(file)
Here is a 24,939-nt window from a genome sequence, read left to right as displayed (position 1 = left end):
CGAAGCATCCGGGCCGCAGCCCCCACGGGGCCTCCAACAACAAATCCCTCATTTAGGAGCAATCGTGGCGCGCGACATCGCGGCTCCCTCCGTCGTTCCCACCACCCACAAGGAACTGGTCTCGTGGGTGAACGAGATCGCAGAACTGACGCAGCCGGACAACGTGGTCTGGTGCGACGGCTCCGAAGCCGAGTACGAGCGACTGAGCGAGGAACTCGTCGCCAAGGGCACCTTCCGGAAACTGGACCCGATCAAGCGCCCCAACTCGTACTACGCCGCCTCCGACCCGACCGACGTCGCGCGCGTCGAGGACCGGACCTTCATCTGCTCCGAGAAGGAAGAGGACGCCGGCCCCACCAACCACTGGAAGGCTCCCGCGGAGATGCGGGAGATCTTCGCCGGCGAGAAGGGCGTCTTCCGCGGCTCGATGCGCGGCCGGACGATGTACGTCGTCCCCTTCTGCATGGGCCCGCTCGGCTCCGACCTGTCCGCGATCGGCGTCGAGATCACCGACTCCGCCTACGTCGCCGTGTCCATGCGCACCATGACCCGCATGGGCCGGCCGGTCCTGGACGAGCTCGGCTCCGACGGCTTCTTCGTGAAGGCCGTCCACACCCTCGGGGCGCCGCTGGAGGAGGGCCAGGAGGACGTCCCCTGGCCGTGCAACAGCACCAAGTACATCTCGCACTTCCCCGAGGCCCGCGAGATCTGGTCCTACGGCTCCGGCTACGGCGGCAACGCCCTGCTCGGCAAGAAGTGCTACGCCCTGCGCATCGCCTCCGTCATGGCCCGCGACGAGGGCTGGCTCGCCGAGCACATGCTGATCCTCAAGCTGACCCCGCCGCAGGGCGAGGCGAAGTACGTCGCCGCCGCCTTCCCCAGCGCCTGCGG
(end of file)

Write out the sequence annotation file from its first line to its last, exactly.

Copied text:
Here is a 24,939-nt window from a genome sequence, read left to right as displayed (position 1 = left end):
CGAAGCATCCGGGCCGCAGCCCCCACGGGGCCTCCAACAACAAATCCCTCATTTAGGAGCAATCGTGGCGCGCGACATCGCGGCTCCCTCCGTCGTTCCCACCACCCACAAGGAACTGGTCTCGTGGGTGAACGAGATCGCAGAACTGACGCAGCCGGACAACGTGGTCTGGTGCGACGGCTCCGAAGCCGAGTACGAGCGACTGAGCGAGGAACTCGTCGCCAAGGGCACCTTCCGGAAACTGGACCCGATCAAGCGCCCCAACTCGTACTACGCCGCCTCCGACCCGACCGACGTCGCGCGCGTCGAGGACCGGACCTTCATCTGCTCCGAGAAGGAAGAGGACGCCGGCCCCACCAACCACTGGAAGGCTCCCGCGGAGATGCGGGAGATCTTCGCCGGCGAGAAGGGCGTCTTCCGCGGCTCGATGCGCGGCCGGACGATGTACGTCGTCCCCTTCTGCATGGGCCCGCTCGGCTCCGACCTGTCCGCGATCGGCGTCGAGATCACCGACTCCGCCTACGTCGCCGTGTCCATGCGCACCATGACCCGCATGGGCCGGCCGGTCCTGGACGAGCTCGGCTCCGACGGCTTCTTCGTGAAGGCCGTCCACACCCTCGGGGCGCCGCTGGAGGAGGGCCAGGAGGACGTCCCCTGGCCGTGCAACAGCACCAAGTACATCTCGCACTTCCCCGAGGCCCGCGAGATCTGGTCCTACGGCTCCGGCTACGGCGGCAACGCCCTGCTCGGCAAGAAGTGCTACGCCCTGCGCATCGCCTCCGTCATGGCCCGCGACGAGGGCTGGCTCGCCGAGCACATGCTGATCCTCAAGCTGACCCCGCCGCAGGGCGAGGCGAAGTACGTCGCCGCCGCCTTCCCCAGCGCCTGCGG